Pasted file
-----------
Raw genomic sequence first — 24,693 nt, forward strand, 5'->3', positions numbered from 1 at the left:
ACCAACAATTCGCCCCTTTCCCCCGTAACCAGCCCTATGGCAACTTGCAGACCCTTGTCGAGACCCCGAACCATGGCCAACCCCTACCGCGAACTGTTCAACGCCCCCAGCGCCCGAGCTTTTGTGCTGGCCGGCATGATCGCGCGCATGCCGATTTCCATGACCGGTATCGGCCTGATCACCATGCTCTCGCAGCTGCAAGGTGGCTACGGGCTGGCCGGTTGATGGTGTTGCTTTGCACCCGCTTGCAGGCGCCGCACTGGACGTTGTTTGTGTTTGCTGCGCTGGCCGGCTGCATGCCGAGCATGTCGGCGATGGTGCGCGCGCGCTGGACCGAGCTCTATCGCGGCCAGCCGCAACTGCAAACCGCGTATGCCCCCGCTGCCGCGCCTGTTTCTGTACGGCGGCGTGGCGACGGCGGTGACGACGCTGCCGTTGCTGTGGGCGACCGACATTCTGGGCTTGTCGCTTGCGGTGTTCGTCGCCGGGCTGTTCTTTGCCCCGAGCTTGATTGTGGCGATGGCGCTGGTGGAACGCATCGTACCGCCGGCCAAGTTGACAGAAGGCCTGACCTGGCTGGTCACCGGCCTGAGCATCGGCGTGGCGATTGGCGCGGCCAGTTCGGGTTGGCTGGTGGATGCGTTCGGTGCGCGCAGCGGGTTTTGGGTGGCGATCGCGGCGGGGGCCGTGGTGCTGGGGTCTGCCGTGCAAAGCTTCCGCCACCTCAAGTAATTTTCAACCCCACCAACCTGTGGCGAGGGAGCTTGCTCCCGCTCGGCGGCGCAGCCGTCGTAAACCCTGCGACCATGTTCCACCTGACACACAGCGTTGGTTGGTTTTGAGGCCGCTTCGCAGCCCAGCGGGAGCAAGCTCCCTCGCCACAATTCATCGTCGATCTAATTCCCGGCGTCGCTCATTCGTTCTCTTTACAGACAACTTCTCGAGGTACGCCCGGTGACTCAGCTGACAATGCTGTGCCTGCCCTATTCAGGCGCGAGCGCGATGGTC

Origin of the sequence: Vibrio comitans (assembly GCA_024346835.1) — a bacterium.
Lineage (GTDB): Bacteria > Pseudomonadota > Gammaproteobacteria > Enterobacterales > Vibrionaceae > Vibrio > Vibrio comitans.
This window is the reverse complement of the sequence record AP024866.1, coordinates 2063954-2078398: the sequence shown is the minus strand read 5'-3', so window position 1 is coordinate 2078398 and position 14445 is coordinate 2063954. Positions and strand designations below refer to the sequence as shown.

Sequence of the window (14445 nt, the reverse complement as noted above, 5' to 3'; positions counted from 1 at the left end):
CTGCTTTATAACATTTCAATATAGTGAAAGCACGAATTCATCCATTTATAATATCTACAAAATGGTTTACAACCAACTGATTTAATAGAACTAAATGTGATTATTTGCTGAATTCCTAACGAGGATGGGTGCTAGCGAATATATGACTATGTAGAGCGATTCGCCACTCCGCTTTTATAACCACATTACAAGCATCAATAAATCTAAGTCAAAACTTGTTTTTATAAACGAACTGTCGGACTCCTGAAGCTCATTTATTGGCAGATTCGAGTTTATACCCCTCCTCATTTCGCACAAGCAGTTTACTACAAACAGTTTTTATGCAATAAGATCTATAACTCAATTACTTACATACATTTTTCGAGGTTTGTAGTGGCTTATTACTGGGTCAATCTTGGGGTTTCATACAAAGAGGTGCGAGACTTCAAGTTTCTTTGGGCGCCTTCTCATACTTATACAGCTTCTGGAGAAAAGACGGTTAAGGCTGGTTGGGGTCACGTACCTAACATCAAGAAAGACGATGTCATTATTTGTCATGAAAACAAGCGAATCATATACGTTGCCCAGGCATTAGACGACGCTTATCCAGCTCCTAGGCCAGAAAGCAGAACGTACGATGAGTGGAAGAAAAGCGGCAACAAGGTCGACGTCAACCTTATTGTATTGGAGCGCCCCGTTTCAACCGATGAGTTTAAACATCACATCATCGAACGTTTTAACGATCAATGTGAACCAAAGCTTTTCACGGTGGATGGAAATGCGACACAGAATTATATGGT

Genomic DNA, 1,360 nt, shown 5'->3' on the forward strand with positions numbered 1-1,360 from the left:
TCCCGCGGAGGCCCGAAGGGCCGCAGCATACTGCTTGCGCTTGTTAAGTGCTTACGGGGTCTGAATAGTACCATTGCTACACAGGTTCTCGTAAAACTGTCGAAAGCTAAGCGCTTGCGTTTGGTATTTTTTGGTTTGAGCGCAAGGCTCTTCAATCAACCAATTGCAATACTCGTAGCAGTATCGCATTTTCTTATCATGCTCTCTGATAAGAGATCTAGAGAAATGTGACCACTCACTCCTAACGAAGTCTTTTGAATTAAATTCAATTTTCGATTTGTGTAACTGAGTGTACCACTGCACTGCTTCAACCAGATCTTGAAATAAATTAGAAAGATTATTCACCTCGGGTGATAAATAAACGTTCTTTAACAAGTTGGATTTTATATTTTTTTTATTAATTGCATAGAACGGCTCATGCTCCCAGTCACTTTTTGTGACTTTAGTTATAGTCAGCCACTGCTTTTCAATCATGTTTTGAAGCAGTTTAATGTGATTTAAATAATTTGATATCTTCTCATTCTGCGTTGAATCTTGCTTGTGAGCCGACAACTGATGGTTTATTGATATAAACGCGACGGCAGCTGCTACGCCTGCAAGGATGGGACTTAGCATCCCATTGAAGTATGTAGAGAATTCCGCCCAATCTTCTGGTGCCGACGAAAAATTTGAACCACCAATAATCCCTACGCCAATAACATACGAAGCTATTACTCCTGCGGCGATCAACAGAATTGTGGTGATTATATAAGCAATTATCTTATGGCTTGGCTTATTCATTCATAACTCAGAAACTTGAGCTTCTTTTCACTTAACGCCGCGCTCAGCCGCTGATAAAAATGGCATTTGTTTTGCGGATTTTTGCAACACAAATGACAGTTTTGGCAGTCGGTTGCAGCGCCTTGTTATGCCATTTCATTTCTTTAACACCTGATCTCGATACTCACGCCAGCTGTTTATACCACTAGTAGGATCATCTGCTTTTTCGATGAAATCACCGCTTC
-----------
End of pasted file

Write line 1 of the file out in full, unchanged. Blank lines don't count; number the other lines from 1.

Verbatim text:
Raw genomic sequence first — 24,693 nt, forward strand, 5'->3', positions numbered from 1 at the left: